Friday, July 17, 2009

National Park Service reps from NO & Atlanta to meet with ABS on Greenways plan Tues, July 21, 9:30 am

From Loren Demerath . . .
Hello All,

First, let me announce that Stacye Payne and Bill Lane of the National Park Service will be coming in from New Orleans and Atlanta, respectively, to meet with us about the Greenways plan on Tuesday. We'll meet at 9:30, after our regular meeting at 8:20. Anyone who'd like to attend is welcome.

Thanks to all who met this past Tuesday. In attendance: Jamie Johnson-Eddie, Mark Goadrich, Maurice Loridans, Feico Kempff, Ford Bevens, Robert Trudeau, and Loren Demerath.

The group continued it's work on submitting to the city a request for a committee to oversee the implementation of a bike-ped action plan, first by reviewing materials compiled by Jamie. Jamie distributed handouts printed from the League of American Bycyclists and Bicycling that showed ways of measuring and improving the degree to which bicycling and walking is encouraged in a community. A variety of cities--large to small--were rated. We discussed the materials and noted that in the course of reviewing them one can see there are questions we need to answer as a group, such as what we want the city to look like in 20 years, what we want our goals to be, is there a way to grow a network of bike routes. Maurice talked a bit about the debate over lanes, and the history of our bike trail in Shreveport, designed by Tim Wachtel, and how Tim has extended it in recent plans. We also discussed how the grassy area between Preston and bike trail is the goat head thorn zone where many a flat has occurred. Maurice said that Tim has said that if he can get funding he'll put in a path from Preston to the bike path. All agreed it was needed.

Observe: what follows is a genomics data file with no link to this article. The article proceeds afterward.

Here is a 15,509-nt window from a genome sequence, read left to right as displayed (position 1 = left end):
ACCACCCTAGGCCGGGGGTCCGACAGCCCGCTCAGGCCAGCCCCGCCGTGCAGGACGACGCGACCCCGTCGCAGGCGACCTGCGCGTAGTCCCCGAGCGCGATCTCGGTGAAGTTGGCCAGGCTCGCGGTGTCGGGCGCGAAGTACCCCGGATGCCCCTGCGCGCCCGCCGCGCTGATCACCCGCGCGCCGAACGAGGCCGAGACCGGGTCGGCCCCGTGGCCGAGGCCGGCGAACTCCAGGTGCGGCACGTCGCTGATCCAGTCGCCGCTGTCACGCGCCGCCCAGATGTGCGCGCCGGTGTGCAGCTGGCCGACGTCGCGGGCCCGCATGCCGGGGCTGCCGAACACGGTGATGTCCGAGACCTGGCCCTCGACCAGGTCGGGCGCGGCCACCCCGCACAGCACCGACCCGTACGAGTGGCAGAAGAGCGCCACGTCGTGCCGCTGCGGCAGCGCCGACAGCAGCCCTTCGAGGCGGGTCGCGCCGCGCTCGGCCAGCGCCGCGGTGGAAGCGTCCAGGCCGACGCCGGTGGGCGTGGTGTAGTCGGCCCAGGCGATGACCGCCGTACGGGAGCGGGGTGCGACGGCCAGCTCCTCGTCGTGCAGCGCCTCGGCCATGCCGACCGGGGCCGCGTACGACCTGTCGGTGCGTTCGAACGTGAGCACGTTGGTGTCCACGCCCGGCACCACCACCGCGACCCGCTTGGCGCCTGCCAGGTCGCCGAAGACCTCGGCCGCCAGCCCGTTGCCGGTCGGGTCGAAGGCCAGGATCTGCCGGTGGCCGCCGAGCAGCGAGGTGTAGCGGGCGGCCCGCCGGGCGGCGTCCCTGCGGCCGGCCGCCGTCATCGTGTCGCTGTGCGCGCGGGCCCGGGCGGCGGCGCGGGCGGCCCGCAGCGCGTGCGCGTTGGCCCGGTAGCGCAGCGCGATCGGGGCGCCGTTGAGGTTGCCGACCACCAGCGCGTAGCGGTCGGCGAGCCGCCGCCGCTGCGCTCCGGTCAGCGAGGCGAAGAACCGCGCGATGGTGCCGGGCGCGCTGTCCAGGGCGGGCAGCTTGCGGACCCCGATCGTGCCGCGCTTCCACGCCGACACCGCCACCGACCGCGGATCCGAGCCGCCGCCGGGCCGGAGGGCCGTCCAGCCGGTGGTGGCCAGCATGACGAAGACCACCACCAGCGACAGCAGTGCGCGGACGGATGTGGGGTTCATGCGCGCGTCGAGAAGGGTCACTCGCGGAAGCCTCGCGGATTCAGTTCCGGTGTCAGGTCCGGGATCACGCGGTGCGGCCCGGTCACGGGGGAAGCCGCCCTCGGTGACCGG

Returning to the discussion of the materials that can help with bike-ped action plans, we noted that sample action plans have good things to put in our request letter. One example is the League of Bicyclists' action plan.

Jamie encouraged everyone to look at the application to the League of Bicyclists' "Bicycle Friendly Community Program". To quote from the website: "The Bicycle Friendly Community Program provides incentives, hands-on assistance, and award recognition for communities that actively support bicycling." The audit asks questions that can help us sort out our personal feelings toward the goals we might have, and addresses everything from logistics and education to planning. The application can be found here.

The group also discussed why we would ever promote something like bike commuting in the first place, as Loren pointed out the one premise of the group has been that it recommends things for the city based on research on what makes communities happy and healthy; that research is what helps us sort out our goals. For example, research shows that long commutes are not desirable, sedentary lifestyles are unhealthy, etc.

Jamie and Maurice mentioned how the safe routes to schools program can be used to help us, and that the League's campagn for Bike Friendly Communities can too. Ford and Feico mentioned how neighborhood schools such as Arthur Circle Elementary have already used it to have a bike/walk to school day. Jamie mentioned that Trek has 2 mile challenge it promotes, asking people to try biking two miles to work or school.

We then read Maurice's draft of an ordinance that would ensure the connectivity of residential subdevelopment (often a problem created by cul-de-saqs). He also mentioned how many of his favorite routes used to have public right-of-ways that were maintained, but were eventually abandoned by the city, and now are blocked by private owners' fences, so that one can no longer pass through. The group liked Maurice's ordinance, which is as follows:

"Where a subdivision developer seeks to permit a new subdivision development that is not connected to the neighboring subdivisions by secondary streets (cul de sac) there shall be included pathways, paved or unpaved, in each cardinal direction not connected by secondary streets or an arterial road, to allow pedestrian, wheelchair, and non motorized vehicular access to present or future residential or commercial developments in such direction."